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Archive for the ‘Books’ Category

Obedient Faith

At long last, it’s finally here: P. Andrew Sandlin & John Barach, eds., Obedient Faith: A Festschrift for Norman Shepherd (Mount Hermon, California: Kerygma Press, 2012).

Preface — P. Andrew Sandlin

Tributes — John H. Armstrong, John M. Frame, Charles A. McIlhenny, Michael D. Pasarilla, Steve M. Schlissel, Jeffery J. Ventrella, Roger Wagner

1. Growing in Covenant Consciousness — Norman Shepherd

2. The Whole Counsel of God: The Abandonment of John Murray’s Legacy at Westminster Theological Seminary — Ian Alastair Hewitson

3. Original Righteousness — Ralph F. Boersema

4. The Glory of the Man: Women, Psalms, and Worship — James B. Jordan

5. Faith’s Obedience and Israel’s Triumphant King: Romans 1-5 Against Its Old Testament Backdrop — Don Garlington

6. Mother Paul and the Children of Promise (Gal. 4:19-31) — Peter J. Leithart

7. Sola Fide: True and False — P. Andrew Sandlin

8. The Reformed Doctrine of Justification by Works: Historical Survey and Emerging Consensus — Rich Lusk

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HOT OFF THE PRESSES!

Peter J. Leithart & John Barach, eds., The Glory of Kings: A Festschrift in Honor of James B. Jordan (Eugene, OR: Pickwick, 2011).

Foreword — R. R. Reno

Introduction — Peter J. Leithart

PART ONE: BIBLICAL STUDIES

1. The Glory of the Son of Man: An Exposition of Psalm 8 — John Barach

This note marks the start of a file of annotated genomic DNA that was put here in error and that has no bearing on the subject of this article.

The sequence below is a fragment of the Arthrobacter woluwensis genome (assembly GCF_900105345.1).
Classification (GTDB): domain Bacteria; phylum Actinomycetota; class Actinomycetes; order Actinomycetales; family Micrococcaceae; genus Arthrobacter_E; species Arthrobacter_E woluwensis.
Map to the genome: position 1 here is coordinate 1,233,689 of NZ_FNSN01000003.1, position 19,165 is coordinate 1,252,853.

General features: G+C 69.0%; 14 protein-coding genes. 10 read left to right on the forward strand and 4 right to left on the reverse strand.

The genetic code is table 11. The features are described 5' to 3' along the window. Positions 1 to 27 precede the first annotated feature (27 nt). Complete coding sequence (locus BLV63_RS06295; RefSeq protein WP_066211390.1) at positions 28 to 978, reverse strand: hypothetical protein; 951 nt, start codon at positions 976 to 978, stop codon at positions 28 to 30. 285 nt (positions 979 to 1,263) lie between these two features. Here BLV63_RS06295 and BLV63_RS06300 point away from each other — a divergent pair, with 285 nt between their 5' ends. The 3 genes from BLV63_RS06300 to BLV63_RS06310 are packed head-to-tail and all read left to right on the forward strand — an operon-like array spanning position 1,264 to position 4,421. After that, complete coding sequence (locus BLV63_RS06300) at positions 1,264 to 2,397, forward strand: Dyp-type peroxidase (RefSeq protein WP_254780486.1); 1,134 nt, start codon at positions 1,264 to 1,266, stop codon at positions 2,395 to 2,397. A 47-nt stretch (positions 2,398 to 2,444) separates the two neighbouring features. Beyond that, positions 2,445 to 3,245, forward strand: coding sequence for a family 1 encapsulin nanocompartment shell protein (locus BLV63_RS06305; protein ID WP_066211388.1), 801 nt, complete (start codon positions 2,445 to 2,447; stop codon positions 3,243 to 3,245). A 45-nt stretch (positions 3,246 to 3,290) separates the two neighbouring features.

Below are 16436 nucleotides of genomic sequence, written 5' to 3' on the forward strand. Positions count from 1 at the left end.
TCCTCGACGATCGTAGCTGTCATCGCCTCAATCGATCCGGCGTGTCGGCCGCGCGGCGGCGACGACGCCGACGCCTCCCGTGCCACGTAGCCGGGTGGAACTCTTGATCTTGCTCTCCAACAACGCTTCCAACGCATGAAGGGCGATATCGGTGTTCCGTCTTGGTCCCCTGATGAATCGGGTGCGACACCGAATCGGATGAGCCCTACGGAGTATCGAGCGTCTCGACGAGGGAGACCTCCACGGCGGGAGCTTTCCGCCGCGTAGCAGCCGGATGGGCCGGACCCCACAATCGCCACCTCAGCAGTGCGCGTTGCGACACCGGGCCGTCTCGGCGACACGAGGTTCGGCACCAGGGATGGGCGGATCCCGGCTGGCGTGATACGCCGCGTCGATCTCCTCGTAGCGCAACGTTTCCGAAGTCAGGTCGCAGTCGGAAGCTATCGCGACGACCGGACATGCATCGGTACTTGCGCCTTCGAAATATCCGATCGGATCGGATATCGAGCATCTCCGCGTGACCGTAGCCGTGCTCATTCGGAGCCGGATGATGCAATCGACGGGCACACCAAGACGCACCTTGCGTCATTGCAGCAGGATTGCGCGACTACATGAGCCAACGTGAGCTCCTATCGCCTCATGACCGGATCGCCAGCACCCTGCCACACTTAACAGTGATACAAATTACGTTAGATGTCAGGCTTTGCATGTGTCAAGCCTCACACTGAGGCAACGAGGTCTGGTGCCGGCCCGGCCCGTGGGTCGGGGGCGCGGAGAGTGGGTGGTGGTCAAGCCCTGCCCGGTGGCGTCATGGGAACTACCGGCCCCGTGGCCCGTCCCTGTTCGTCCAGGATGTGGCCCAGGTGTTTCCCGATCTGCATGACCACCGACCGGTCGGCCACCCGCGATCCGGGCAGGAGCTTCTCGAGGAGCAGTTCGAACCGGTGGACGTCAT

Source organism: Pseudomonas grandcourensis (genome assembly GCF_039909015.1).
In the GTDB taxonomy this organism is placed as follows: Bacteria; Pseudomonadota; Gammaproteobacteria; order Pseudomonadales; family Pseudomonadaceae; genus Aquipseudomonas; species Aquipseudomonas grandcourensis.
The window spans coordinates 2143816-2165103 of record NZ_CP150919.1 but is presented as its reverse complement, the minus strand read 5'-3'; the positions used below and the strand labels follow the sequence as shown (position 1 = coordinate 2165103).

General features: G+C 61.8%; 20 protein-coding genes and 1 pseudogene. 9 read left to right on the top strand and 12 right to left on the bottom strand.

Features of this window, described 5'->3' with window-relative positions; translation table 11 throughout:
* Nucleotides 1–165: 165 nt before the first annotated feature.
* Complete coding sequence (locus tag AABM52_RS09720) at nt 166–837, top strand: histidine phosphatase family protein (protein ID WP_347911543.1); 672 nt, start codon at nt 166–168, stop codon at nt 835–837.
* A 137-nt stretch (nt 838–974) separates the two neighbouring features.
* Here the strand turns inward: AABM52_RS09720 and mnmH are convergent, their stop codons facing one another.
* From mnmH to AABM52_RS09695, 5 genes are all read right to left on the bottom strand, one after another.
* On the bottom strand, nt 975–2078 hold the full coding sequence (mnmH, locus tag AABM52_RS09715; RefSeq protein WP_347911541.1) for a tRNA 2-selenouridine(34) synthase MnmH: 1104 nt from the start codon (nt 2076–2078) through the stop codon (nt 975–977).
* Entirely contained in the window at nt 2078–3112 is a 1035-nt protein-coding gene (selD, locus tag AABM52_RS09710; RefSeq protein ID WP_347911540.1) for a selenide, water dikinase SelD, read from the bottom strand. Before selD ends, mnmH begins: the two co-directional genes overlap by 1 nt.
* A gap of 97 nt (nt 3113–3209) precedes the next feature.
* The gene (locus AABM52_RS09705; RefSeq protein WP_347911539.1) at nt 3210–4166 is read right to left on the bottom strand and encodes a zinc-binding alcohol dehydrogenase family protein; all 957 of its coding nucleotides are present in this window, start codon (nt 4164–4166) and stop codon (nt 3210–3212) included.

2. Judah’s Life from the Dead: The Gospel of Romans 11 — Tim Gallant

3. The Knotted Thread of Time: The Missing Daughter in Leviticus 18 — Peter J. Leithart

4. Holy War Fulfilled and Transformed: A Look at Some Important New Testament Texts — Rich Lusk

5. The Royal Priesthood in Exodus 19:6 — Ralph Allan Smith

6. Father Storm: A Theology of Sons in the Book of Job — Toby J. Sumpter

PART TWO: LITURGICAL THEOLOGY

7. On Earth as It Is in Heaven: The Pastoral Typology of James B. Jordan — Bill DeJong

8. Why Don’t We Sing the Songs Jesus Sang? The Birth, Death, and Resurrection of English Psalm Singing — Duane Garner

9. Psalm 46 — William Jordan

PART 3: THEOLOGY

10. A Pedagogical Paradigm for Understanding Reformed Eschatology with Special Emphasis on Basic Characteristics of Christ’s Person — C. Kee Hwang

11. Light and Shadow: Confessing the Doctrine of Election in the Sixteenth Century — Jeffrey J. Meyers

PART FOUR: CULTURE

12. James Jordan, Rosenstock-Huessy, and Beyond — Richard Bledsoe

13. Theology of Beauty in Evdokimov — Bogumil Jarmulak

14. Empire, Sports, and War — Douglas Wilson

Afterword — John M. Frame

The Writings of James B. Jordan, 1975–2011 — John Barach

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Now available at Amazon: Bible Matrix by Mike Bull

From the publisher’s overview:

“The Bible is one story told over and over again, with many variations on the same theme. This structure is the Bible’s DNA. This basic seven-point pattern is the heartbeat of the Creation. It is the cycle of a human day and a human life. It is the pattern of the Tabernacle. It is the process of agriculture. It undergirds the speeches and Laws of God. It orders the rise and fall of nations and empires. It is also the structure of our worship. It is the rhythm of Christ, and it will open the Bible for you like never before.”